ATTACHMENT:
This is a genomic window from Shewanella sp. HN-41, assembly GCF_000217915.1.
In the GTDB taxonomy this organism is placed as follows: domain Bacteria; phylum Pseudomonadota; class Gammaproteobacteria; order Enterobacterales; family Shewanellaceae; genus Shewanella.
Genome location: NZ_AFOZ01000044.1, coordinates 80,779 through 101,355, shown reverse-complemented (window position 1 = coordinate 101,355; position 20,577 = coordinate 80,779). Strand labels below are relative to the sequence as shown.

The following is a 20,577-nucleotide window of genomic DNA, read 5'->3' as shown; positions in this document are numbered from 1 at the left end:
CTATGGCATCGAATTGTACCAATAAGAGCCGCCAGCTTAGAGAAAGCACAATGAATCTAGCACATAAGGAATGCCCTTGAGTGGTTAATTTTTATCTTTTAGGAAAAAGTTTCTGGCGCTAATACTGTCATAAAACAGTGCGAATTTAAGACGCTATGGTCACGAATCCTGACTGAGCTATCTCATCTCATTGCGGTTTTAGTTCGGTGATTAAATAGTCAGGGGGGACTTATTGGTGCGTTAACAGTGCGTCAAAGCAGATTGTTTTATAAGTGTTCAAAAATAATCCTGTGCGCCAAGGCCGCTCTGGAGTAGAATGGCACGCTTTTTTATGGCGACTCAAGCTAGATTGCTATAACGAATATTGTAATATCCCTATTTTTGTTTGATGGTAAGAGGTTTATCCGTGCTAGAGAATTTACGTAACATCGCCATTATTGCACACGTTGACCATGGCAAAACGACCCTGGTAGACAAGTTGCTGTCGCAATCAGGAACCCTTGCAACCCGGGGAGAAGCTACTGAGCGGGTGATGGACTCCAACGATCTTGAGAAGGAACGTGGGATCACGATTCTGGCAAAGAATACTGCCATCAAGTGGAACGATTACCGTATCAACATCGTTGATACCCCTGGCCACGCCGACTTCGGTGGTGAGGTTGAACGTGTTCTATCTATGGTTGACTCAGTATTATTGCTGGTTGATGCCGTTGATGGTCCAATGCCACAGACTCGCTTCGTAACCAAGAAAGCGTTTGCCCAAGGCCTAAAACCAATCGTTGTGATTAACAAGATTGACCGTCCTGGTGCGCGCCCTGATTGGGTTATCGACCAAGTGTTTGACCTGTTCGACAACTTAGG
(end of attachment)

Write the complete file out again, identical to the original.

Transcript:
This is a genomic window from Shewanella sp. HN-41, assembly GCF_000217915.1.
In the GTDB taxonomy this organism is placed as follows: domain Bacteria; phylum Pseudomonadota; class Gammaproteobacteria; order Enterobacterales; family Shewanellaceae; genus Shewanella.
Genome location: NZ_AFOZ01000044.1, coordinates 80,779 through 101,355, shown reverse-complemented (window position 1 = coordinate 101,355; position 20,577 = coordinate 80,779). Strand labels below are relative to the sequence as shown.

The following is a 20,577-nucleotide window of genomic DNA, read 5'->3' as shown; positions in this document are numbered from 1 at the left end:
CTATGGCATCGAATTGTACCAATAAGAGCCGCCAGCTTAGAGAAAGCACAATGAATCTAGCACATAAGGAATGCCCTTGAGTGGTTAATTTTTATCTTTTAGGAAAAAGTTTCTGGCGCTAATACTGTCATAAAACAGTGCGAATTTAAGACGCTATGGTCACGAATCCTGACTGAGCTATCTCATCTCATTGCGGTTTTAGTTCGGTGATTAAATAGTCAGGGGGGACTTATTGGTGCGTTAACAGTGCGTCAAAGCAGATTGTTTTATAAGTGTTCAAAAATAATCCTGTGCGCCAAGGCCGCTCTGGAGTAGAATGGCACGCTTTTTTATGGCGACTCAAGCTAGATTGCTATAACGAATATTGTAATATCCCTATTTTTGTTTGATGGTAAGAGGTTTATCCGTGCTAGAGAATTTACGTAACATCGCCATTATTGCACACGTTGACCATGGCAAAACGACCCTGGTAGACAAGTTGCTGTCGCAATCAGGAACCCTTGCAACCCGGGGAGAAGCTACTGAGCGGGTGATGGACTCCAACGATCTTGAGAAGGAACGTGGGATCACGATTCTGGCAAAGAATACTGCCATCAAGTGGAACGATTACCGTATCAACATCGTTGATACCCCTGGCCACGCCGACTTCGGTGGTGAGGTTGAACGTGTTCTATCTATGGTTGACTCAGTATTATTGCTGGTTGATGCCGTTGATGGTCCAATGCCACAGACTCGCTTCGTAACCAAGAAAGCGTTTGCCCAAGGCCTAAAACCAATCGTTGTGATTAACAAGATTGACCGTCCTGGTGCGCGCCCTGATTGGGTTATCGACCAAGTGTTTGACCTGTTCGACAACTTAGG